TOKYO—The euro is undervalued against both the dollar and yen, said a former top Japanese currency official, arguing that speculation about a Greek default or German abandonment of the currency has become overly pessimistic, given European officials' determination to retain the euro zone.
"I believe the euro will recuperate its value as European officials muddle through the debt woes," said Makoto Utsumi, who was vice finance minister for international affairs between 1989 and 1991.Jonathan Ernst/Reuters Former Japanese currency official Makoto Utsumi, right, with Bank of France Governor Christian Noyer in Washington last month
Known to be a close friend of Bank of France Governor Christian Noyer, a member of the European Central Bank's board of governors, Mr. Utsumi said in a recent interview that it was unlikely Germany or Greece would opt out of the common currency. "Staying on the team is in their national interest, and officials there are very much aware of that," he said.
Jean-Claude Juncker, head of the Eurogroup of regional finance ministers, on Tuesday said "everything will be done" to avoid a Greek default, though the group decided to postpone its decision regarding a bailout.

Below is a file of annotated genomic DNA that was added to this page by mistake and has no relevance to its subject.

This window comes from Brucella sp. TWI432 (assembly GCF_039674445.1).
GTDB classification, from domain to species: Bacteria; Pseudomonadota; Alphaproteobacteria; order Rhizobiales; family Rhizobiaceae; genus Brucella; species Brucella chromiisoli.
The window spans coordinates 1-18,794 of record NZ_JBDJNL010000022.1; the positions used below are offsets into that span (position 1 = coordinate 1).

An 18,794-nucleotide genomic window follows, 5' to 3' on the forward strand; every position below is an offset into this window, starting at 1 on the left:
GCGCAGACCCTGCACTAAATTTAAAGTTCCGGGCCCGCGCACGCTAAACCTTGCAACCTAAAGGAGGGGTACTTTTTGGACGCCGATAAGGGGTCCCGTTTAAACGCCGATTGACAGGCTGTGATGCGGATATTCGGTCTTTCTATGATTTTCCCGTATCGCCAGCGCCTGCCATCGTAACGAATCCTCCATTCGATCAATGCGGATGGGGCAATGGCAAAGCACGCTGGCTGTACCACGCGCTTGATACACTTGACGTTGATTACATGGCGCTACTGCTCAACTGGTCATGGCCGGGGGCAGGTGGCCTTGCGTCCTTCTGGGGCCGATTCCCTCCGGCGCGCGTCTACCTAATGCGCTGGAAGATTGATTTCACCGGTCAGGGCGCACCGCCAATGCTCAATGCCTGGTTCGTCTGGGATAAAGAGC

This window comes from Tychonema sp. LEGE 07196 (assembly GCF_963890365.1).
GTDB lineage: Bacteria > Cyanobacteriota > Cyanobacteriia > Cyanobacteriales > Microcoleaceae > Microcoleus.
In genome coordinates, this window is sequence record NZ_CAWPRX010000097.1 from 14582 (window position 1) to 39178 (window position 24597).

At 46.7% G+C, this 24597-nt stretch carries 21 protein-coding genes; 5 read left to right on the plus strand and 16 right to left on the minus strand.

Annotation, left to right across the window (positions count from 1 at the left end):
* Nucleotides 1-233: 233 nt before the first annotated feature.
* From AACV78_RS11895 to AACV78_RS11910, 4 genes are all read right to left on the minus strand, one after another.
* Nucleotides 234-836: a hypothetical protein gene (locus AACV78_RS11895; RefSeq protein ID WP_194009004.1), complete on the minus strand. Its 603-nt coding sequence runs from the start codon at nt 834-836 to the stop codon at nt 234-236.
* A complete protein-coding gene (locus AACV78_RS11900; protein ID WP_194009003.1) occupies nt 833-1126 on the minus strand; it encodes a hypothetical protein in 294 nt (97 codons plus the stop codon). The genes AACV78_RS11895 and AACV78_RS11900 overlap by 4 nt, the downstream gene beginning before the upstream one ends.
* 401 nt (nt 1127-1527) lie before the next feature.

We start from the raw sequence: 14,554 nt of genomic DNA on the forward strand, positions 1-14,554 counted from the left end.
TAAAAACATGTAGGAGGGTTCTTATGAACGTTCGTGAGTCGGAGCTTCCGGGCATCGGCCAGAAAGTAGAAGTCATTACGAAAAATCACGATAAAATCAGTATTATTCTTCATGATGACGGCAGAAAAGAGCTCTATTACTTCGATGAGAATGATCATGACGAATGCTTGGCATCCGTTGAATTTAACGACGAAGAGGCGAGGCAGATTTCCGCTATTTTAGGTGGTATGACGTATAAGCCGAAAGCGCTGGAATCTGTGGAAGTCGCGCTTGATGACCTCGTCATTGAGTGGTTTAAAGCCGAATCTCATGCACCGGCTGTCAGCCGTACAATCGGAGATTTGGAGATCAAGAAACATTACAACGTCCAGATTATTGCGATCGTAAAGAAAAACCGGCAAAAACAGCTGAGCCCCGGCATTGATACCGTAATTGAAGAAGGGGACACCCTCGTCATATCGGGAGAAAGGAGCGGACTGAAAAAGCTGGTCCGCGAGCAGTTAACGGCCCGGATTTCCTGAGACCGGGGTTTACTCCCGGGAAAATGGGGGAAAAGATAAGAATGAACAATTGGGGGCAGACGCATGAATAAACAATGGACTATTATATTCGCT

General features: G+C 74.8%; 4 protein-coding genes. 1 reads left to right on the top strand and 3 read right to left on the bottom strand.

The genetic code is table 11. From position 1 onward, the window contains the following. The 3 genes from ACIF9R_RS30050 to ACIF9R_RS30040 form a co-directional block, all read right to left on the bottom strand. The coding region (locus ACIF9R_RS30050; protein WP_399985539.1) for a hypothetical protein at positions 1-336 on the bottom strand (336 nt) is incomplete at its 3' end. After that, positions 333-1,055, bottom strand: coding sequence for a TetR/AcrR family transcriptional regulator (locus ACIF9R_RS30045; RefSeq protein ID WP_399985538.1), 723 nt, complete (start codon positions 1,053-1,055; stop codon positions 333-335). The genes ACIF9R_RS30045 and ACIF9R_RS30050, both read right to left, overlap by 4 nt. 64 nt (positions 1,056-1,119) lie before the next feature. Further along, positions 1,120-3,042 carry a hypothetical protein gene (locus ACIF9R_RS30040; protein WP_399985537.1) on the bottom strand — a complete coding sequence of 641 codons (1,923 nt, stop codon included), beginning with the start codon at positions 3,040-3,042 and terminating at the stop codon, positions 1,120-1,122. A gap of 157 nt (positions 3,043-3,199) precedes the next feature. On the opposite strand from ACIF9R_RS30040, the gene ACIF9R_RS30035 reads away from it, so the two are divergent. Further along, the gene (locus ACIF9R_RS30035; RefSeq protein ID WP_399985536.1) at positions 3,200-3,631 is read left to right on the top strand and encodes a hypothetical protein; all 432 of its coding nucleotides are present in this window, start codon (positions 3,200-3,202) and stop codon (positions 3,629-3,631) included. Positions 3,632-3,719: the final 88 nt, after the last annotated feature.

Mr. Utsumi, now president and chief executive officer of Japan Credit Rating Agency, estimated that if Germany were to return to its former currency, the mark, its value would rise by 30%, hitting the nation's exporters hard. Athens would have the opposite problem if it gave up the euro: The value of its currency would fall sharply, making it impossible to clear its debts, mostly denominated in euros.
The former official said Tokyo, seeking to help calm the region's debt storm, will likely buy more bonds issued by the European bailout fund. Japan has purchased 20% of the bonds issued in the European Financial Stability Facility's three offerings this year.
As of 0930GMT, the euro was at $1.3176 and ¥100.99, from $1.3175 and ¥100.96 in New York Monday. Mr. Utsumi declined to make specific currency forecasts, but suggested it may take some more time before the euro starts its recovery as he said "there is no clear-cut solutions to the debt problem."
Mr. Utsumi also said the yen is overvalued, but that because currency markets are driven mainly by factors in the U.S. and Europe there isn't much Japanese authorities can do to stem its rise. He said Japan should focus on maximizing the benefits of having a strong currency, such as by buying overseas resources.
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